The Defenders #4. Looks like the Dodson’s are taking a break this week with Michael Lark taking over pencils and Stefano Gaudiano and Brian Thies on inking. I have to say I didn’t mind. I found there was some nice emotion conveyed and it was pleasing to the eye. The story continues on with the Defenders discovery of a machine that can warp time and space itself and in this issue Dr. Strange, while struggling to learn about the machine, discovers that it has the ability to grant wishes.
We also see the return of Molly, Dr. Strange’s one night stand from issue one. Molly has the unenviable and embarrassing task of having to do a reverse “walk of shame” to borrow a book from Strange that she needs for her thesis. The moments with Molly are charmingly awkward and I hope this character returns. It’s through Molly that Strange encounters a jealous young upstart magician who tries to blackmail Strange with one hour of unlimited access to the wonders in his house. This was an entertaining fill in issue as we get a little more insight into Strange and how he struggles with his loneliness.
Conan The Barbarian #2 continues on where last issue left off as Conan tries to defend the merchant vessel “Argus” and her crew from the alabaster skinned pirate queen Belit. Conan and the crew of the Argus are hopelessly outnumbered as the Cimmerian does his best to kill as my of Belit’s crew as he can. Sparks continue to fly between Conan and Belit as each subconsciously tries to avoid actually killing the other.The composition and artwork in this issue is even better than the last. It’s simply a beautifully drawn comic book. So good that I can’t decide what is better, the art or the writing. When you can just look at the art and tell exactly what’s going on, you know you’re looking at one incredibly talented artist. Cloonan is able to accomplish this with a deftly cinematic style. Another hit.
I’d read so many great reviews on Brian K Vaughan and Fiona Staples Saga #1 that there seemed relatively little risk in this purchase. I was right. This is one wild ride. From the very beginning we are sucked into this world and the characters that inhabit it. Vaughan and Staples lets us know fairly quickly that in this world, you’re likely to see just about anything happen. It’s got classic “fantasy” elements to it but yet it is still surprising. I don’t usually get into this kind of genre unless it’s in novel form. I’m pretty much a “capes comics” type of guy. So it’s a testament to the genius of Vaughan and Staples that I am fascinated by characters who have televisions for heads suffering from PTS.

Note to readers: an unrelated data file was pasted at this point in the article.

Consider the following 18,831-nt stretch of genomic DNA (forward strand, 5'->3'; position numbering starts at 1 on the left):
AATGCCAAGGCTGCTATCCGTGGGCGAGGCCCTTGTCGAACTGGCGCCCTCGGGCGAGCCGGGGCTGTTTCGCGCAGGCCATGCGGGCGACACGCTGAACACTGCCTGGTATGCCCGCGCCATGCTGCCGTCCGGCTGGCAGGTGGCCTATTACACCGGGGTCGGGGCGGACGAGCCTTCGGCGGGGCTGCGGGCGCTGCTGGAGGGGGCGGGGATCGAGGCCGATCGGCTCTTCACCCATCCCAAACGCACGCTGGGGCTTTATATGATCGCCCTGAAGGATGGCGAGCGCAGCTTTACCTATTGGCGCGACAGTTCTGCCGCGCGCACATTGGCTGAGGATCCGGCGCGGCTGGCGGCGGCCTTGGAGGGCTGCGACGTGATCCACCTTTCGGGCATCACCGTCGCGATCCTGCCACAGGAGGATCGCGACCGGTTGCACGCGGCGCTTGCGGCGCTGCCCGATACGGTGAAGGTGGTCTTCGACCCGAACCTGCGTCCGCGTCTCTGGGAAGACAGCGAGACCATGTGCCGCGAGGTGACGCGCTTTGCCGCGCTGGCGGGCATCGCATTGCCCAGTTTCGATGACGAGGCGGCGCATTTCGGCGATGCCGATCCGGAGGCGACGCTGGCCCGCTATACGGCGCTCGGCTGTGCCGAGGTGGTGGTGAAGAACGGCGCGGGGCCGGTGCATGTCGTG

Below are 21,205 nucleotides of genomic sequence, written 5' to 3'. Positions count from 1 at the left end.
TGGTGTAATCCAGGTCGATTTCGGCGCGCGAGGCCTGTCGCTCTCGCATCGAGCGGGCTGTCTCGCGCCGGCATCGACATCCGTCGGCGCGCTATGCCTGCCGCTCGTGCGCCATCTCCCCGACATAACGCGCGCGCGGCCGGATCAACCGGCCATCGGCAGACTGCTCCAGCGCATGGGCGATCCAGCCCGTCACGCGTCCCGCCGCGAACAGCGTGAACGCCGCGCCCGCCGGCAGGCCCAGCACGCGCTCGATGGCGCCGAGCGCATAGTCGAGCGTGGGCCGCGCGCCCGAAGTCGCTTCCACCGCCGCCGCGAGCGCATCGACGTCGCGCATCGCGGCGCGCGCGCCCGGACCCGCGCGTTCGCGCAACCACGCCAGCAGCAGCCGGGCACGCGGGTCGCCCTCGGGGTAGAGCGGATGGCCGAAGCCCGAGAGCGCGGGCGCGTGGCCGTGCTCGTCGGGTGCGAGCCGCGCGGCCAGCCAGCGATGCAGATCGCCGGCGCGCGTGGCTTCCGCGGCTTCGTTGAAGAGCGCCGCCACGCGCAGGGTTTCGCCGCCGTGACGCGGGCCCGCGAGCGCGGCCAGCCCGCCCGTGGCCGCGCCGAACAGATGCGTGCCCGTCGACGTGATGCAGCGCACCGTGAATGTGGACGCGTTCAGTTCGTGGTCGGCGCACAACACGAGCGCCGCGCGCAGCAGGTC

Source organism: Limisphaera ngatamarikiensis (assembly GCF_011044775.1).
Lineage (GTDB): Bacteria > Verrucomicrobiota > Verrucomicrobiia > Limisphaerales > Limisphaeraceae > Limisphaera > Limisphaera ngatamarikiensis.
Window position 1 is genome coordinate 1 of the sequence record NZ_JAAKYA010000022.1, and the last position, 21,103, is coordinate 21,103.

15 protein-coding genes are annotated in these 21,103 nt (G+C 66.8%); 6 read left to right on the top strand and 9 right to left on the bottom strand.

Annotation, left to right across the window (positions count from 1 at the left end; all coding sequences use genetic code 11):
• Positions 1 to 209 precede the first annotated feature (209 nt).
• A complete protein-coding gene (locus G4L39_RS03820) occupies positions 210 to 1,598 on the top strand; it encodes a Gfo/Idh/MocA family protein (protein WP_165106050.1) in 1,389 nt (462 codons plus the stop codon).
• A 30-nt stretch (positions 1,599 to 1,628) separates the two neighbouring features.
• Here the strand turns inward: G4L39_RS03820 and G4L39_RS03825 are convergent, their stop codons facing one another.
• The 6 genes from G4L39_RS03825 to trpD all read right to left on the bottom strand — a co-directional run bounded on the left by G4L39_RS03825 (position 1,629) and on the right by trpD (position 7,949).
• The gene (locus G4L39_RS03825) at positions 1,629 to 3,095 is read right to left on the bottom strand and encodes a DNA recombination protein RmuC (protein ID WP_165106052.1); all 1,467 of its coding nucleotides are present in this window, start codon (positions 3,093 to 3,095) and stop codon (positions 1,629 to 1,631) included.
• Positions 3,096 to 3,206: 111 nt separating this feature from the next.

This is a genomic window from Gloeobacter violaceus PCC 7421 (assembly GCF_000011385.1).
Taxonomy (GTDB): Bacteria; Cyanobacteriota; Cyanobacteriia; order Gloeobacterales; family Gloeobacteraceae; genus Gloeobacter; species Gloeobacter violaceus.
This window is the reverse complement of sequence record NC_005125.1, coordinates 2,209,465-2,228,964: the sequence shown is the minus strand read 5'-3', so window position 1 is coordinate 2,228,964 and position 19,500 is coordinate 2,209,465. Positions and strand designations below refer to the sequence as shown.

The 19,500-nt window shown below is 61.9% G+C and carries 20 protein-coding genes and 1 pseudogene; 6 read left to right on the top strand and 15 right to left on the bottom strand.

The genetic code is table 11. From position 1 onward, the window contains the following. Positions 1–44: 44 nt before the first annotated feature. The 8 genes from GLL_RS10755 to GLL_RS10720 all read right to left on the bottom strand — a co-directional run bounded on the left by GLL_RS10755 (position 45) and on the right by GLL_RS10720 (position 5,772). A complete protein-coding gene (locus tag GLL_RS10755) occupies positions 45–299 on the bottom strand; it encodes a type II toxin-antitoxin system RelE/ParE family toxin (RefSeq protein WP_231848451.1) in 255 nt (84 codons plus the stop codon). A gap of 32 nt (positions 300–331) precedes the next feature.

Issue one starts off with a sort of “in progress” re-imagining of “Romeo and Juliet”. Representing the Capulets is Alana, a young woman with green hair and wings from a planet called Landfall. The Montague’s are represented by the somewhat ram like “Marko” from a moon called Wreath. Both sides are intent on capturing the young lovers. Staples art is a pleasing hybrid of Simonson and Warlord era Grell. The storytelling is efficient and fast paced. You also get quite a bit of bang for your buck. This first issue is 44 pages of story with no ads for 2.99. I’m going to assume that this is double sized for the first issue only. Hope I’m wrong. Very entertaining first issue.
Last but certainly not least is Exile On The Planet Of The Apes #1. I have found BOOM Studios “Apes” series to be great fun. While the “Planet of the Apes” ongoing series gives a closer examination of the fall of Man and the ink on the Lawgivers ancient scrolls is still wet, “Exile” shows us what Ape society looked like before the arrival of the astronaut “Taylor”. Exile on the Planet of the Apes continues on with the story that started in the four issue mini “Betrayal on the Planet of the Apes”, where Dr. Zaius is trying to prevent a human rebellion led by one of the mute humans who has been taught sign language.
The ape doctor Prisca is catching the heat from the council for teaching the human to sign as well as facilitating his escape. We get a fascinating glimpse into the ape political hierarchy as we watch Zaius interact with his fellow council members. What I absolutely love about this series, “Betrayal” and the Planet of the Ape ongoing series is how seamlessly they add to the continuity of the original film series, give Ape fans various Easter eggs yet maintain it’s own identity as an original story. Writers Corinna Bechko and Gabriel Hardman are weaving one heck of a thrilling story here. Mark Lamings art is a great fit for the Apes look.
He really captures the look of ape society, showing us the world of the films yet he goes so much deeper, giving the world, at times, a sort of film noir quality. I also have to mention the lovely coloring by Jordie Bellaire. Bellaire gives us some beautiful blue hues dotted with bits of bright yellows, reds and oranges during the night scenes. We get the more traditional golds and yellows of ape society during the day and then at dusk, some lovely purple tones. Just beautiful stuff.
I’ll have more on all of BOOM studios Planet of the Apes titles and how they relate to and compliment the films mythos as well as the Planet of the Apes comics and black and white magazines of the 70s in the weeks to come.